Space

March 21, 2012

NASA astronaut to name global winners in YouTube space lab contest

NASA astronaut Suni Williams will announce March 22 the two winners of the YouTube Space Lab contest, a global science competition that challenges 14-18 year-old students to design a science experiment for the International Space Station.

The awards ceremony will be held at 10 a.m., EDT, in the Newseum’s Knight Room at 555 Pennsylvania Ave. N.W. in Washington, D.C.

Thousands of individuals and teams from more than 80 countries entered the competition to have their experiment flown in space. Williams will perform the two winning YouTube Space Lab contest experiments 250 miles above Earth during the Expedition 32 and 33 missions on the space station later this year.

A team of judges, including William Gerstenmaier, associate administrator for NASA’s Human Exploration Mission Directorate, and Leland Melvin, associate administrator for NASA’s Office of Education and a former astronaut, selected 60 finalists. Online voting chose the final six. Gerstenmaier will introduce the finalists in the 17-18 year-old category at the awards ceremony.

The 2005 NASA Authorization Act designated the U.S. segment of the space station as a national laboratory and directed NASA to develop a plan to “increase the utilization of the ISS by other Federal entities and the private sector.” As the nation’s newest national laboratory, the station further strengthens relationships among NASA, other Federal entities, and private sector leaders in the pursuit of national priorities for the advancement of science, technology, engineering and mathematics. The International Space Station National Laboratory is opening new paths for the exploration and economic development of space. As these activities are ramping up, contests like the YouTube Space Lab are important components of an integrated strategy to inspire the next generation of explorers and scientists using the orbiting outpost.

For information about the contest and to see the proposals from the 60 finalists, visit http://www.youtube.com/spacelab.

 




All of this week's top headlines to your email every Friday.


 
 

 
nasa-cassini

NASA Cassini images may reveal birth of new Saturn moon

NASA’s Cassini spacecraft has documented the formation of a small icy object within the rings of Saturn that may be a new moon, and may also provide clues to the formation of the planet’s known moons. Images taken w...
 
 

NASA completes LADEE mission with planned impact on Moon’s surface

Ground controllers at NASA’s Ames Research Center in Moffett Field, Calif., have confirmed that NASA’s Lunar Atmosphere and Dust Environment Explorer spacecraft impacted the surface of the moon, as planned, between 9:30 and 10:22 p.m., PDT, April 17. LADEE lacked fuel to maintain a long-term lunar orbit or continue science operations and was intentionally sent...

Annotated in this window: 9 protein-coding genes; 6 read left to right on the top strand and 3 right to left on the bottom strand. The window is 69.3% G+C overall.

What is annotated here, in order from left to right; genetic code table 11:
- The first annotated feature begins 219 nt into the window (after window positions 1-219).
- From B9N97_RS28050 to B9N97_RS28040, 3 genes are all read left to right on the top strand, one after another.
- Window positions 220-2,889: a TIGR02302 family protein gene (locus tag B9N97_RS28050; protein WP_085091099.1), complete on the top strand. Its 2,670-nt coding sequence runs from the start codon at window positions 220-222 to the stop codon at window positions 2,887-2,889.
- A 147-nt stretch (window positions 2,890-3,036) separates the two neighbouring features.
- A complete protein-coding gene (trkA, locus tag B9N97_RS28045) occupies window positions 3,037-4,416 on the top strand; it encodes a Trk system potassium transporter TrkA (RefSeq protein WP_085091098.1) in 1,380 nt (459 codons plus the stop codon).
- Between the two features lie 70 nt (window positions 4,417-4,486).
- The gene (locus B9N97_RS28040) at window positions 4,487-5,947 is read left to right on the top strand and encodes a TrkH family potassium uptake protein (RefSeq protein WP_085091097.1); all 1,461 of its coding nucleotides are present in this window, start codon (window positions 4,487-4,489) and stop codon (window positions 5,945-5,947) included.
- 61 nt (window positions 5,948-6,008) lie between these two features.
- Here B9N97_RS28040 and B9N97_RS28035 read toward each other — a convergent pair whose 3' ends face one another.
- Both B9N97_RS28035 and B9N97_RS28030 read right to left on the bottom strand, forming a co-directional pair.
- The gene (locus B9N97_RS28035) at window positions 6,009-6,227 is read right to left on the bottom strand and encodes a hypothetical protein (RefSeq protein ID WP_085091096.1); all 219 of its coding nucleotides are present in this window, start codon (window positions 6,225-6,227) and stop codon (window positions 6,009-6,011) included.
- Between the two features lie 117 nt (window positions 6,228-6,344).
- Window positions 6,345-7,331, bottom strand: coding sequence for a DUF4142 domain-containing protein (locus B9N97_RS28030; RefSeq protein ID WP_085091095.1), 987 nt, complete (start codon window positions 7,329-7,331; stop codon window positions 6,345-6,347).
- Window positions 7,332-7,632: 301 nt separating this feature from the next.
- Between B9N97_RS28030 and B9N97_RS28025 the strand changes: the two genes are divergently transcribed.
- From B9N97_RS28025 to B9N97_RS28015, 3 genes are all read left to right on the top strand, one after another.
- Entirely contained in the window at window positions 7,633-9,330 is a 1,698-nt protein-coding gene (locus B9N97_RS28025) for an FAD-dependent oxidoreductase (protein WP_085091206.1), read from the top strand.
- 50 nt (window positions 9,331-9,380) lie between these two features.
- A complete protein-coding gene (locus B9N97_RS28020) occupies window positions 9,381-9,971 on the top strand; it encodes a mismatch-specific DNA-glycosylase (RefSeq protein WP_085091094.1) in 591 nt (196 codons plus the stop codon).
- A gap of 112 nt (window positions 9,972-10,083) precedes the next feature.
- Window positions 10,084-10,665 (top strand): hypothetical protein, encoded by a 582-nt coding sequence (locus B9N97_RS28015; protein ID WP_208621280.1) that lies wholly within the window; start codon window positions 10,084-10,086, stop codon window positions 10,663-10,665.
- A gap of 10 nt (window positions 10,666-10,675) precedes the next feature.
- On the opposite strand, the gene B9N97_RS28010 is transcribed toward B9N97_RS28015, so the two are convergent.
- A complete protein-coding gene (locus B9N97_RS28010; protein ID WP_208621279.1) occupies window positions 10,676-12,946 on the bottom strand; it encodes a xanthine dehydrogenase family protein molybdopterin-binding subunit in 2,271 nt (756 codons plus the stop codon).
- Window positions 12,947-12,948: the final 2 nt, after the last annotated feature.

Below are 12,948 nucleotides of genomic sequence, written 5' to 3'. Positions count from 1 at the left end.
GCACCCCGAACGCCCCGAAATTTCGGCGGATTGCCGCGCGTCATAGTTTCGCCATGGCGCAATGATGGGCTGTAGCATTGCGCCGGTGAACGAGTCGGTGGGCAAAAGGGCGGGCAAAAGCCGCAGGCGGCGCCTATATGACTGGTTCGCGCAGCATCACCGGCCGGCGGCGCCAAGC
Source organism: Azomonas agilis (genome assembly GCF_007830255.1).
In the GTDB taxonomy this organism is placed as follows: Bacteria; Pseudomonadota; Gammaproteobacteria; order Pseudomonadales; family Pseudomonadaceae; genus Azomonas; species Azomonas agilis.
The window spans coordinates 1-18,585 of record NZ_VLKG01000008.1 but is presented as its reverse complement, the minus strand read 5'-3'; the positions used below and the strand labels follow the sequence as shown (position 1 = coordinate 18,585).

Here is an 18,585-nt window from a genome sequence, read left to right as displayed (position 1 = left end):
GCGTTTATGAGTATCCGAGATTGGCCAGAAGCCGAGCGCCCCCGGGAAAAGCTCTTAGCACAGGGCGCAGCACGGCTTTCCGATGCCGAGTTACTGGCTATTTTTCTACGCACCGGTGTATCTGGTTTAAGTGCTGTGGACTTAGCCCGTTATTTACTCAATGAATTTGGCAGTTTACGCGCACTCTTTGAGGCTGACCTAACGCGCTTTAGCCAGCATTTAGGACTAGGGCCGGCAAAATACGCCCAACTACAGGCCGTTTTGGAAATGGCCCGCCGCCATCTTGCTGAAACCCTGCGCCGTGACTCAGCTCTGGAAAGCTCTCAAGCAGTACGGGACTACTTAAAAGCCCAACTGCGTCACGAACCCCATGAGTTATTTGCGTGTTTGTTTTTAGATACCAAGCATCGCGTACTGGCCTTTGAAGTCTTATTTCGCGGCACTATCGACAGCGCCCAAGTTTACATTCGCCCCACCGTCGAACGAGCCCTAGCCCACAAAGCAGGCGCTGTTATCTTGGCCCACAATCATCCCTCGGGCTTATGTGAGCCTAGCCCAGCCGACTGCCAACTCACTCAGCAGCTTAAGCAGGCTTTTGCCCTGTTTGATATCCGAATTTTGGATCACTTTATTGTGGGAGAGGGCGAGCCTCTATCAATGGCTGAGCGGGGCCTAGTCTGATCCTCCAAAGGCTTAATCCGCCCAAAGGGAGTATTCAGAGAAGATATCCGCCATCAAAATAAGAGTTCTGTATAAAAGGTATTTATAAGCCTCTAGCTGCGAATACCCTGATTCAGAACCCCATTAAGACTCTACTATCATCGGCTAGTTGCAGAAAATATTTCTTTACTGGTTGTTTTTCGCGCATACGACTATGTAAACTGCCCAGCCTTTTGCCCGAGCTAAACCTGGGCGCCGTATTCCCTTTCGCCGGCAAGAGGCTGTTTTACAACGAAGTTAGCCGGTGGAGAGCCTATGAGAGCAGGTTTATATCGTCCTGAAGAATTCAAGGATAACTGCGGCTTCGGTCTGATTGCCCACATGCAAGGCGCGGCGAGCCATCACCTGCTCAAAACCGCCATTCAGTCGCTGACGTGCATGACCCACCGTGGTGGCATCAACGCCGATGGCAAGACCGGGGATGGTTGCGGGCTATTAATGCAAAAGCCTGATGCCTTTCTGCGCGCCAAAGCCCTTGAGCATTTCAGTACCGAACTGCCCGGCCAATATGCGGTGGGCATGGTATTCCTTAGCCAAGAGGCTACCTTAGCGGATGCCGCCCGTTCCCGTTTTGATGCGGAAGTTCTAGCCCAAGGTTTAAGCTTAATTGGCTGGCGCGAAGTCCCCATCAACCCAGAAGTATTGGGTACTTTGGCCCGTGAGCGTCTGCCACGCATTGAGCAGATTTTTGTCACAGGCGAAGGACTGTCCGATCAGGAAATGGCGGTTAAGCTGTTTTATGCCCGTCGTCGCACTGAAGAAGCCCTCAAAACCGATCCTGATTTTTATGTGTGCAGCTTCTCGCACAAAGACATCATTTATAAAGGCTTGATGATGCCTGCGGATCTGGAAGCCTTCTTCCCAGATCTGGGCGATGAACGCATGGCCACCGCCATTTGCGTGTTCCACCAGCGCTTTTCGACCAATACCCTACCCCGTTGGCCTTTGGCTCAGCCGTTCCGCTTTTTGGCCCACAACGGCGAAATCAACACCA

Photograph courtesy of NASA Ames/SETI Institute/JPL-Caltech

NASA’s Kepler telescope discovers first Earth-size planet in ‘habitable zone’

Photograph courtesy of NASA Ames/SETI Institute/JPL-Caltech Kepler-186f resides in the Kepler-186 system about 500 light-years from Earth in the constellation Cygnus. The system is also home to four inner planets, seen lined up...
 

 

Lockheed Martin solar ultraviolet imager installed on GOES-R weather satellite

Lockheed Martin has delivered a new solar analysis payload that will help scientists measure and forecast space weather, which can damage satellites, electrical grids and communications systems on Earth. The Solar Ultraviolet Imager instrument was integrated with the first flight vehicle of the National Oceanic and Atmospheric Administrationís next-generation Geostationary Operational Environm...
 
 
Lockheed Martin photograph

NASA’s Orion Spacecraft powers through first integrated system testing

Lockheed Martin photograph Engineers in the Operations and Checkout Building at NASAís Kennedy Space Center in Florida, perform avionics testing on the Orion spacecraft being prepared for its first trip to space later this yea...
 
 

NASA signs agreement with SpaceX for use of historic launch pad

NASA Kennedy Space Center’s historic Launch Complex 39A, the site from which numerous Apollo and space shuttle missions began, is beginning a new mission as a commercial launch site. NASA signed a property agreement with Space Exploration Technologies Corporation (SpaceX) of Hawthorne, Calif., on Monday for use and occupancy of the seaside complex along Florida’s...
 




0 Comments


Be the first to comment!


Leave a Reply

Your email address will not be published. Required fields are marked *

You may use these HTML tags and attributes: <a href="" title=""> <abbr title=""> <acronym title=""> <b> <blockquote cite=""> <cite> <code> <del datetime=""> <em> <i> <q cite=""> <strike> <strong>